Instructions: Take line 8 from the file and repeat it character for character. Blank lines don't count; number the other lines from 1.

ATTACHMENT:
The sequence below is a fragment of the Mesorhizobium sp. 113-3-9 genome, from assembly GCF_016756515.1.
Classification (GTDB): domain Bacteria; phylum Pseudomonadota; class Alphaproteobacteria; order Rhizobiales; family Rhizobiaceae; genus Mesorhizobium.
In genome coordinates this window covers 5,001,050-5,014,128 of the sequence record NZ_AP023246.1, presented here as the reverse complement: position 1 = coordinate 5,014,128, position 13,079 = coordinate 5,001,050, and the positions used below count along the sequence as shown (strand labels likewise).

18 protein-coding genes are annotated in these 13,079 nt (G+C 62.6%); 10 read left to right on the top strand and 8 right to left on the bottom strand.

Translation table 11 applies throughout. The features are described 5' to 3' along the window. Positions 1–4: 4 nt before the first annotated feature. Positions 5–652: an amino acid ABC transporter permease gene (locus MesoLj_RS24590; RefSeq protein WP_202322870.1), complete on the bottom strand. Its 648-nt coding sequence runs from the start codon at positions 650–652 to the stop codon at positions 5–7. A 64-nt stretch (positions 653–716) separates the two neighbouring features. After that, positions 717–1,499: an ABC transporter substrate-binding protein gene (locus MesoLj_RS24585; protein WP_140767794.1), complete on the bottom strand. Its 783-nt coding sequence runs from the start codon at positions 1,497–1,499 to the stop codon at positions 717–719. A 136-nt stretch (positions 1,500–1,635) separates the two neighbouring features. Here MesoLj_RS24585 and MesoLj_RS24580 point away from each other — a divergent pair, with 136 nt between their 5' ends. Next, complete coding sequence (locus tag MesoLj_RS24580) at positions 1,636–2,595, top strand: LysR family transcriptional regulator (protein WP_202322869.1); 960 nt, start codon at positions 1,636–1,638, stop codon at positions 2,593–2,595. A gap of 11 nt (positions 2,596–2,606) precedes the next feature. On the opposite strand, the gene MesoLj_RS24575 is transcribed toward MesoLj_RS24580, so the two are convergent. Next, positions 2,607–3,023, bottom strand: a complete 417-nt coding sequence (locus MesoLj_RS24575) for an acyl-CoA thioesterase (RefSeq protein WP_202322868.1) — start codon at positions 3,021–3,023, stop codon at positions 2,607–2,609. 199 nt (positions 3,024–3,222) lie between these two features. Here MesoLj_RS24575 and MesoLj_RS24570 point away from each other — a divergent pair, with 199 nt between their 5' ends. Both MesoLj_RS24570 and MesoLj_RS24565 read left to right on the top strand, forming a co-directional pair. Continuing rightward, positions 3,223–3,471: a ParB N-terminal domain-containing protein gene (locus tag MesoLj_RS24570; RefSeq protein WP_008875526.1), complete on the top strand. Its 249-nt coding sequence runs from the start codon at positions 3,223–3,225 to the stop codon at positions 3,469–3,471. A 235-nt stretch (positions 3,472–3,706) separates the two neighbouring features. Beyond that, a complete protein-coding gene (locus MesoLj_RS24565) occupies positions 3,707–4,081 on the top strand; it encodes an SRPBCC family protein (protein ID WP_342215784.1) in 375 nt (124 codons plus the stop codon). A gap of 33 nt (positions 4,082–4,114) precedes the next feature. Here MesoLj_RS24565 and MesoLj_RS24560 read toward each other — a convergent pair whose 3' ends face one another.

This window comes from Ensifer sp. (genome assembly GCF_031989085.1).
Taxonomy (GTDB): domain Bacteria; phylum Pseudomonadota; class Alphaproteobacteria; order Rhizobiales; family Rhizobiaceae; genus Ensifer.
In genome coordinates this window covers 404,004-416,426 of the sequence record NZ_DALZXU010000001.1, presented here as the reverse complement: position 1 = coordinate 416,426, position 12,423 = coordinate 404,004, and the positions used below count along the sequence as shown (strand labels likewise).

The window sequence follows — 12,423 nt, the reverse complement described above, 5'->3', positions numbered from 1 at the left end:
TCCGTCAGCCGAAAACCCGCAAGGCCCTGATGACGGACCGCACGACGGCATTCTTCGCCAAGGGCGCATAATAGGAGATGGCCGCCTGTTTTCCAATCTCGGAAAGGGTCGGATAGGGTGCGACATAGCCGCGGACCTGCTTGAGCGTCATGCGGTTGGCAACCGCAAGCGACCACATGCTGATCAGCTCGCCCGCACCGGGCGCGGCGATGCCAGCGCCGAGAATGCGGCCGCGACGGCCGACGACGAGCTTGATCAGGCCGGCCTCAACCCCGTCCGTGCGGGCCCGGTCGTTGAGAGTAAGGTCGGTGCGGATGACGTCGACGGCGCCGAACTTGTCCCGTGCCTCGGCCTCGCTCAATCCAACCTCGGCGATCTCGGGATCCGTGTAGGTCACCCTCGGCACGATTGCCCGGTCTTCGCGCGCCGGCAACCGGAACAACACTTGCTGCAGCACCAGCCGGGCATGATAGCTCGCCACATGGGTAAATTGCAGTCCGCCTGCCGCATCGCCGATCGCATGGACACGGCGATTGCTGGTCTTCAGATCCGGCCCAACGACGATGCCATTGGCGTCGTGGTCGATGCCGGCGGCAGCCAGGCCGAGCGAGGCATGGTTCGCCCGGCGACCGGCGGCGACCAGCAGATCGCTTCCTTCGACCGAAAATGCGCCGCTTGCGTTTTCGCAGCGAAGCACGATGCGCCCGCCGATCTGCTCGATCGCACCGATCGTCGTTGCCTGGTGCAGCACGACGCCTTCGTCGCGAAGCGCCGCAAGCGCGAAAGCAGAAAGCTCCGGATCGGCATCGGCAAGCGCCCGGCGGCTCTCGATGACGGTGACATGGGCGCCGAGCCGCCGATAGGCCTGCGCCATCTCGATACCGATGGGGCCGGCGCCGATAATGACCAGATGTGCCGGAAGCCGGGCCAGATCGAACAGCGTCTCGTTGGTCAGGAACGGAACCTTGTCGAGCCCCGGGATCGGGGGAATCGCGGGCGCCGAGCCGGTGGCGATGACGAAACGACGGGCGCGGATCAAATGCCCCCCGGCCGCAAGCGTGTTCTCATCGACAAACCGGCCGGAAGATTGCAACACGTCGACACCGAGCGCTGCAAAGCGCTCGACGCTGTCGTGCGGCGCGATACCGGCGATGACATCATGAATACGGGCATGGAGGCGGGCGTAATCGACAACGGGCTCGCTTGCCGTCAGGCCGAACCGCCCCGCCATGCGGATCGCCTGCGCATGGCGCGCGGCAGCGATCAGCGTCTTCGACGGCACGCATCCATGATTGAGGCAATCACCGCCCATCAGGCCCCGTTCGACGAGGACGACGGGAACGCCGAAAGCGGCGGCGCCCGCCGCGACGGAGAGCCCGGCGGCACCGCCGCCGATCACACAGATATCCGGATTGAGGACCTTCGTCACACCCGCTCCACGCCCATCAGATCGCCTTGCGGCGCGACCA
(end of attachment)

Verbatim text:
In genome coordinates this window covers 404,004-416,426 of the sequence record NZ_DALZXU010000001.1, presented here as the reverse complement: position 1 = coordinate 416,426, position 12,423 = coordinate 404,004, and the positions used below count along the sequence as shown (strand labels likewise).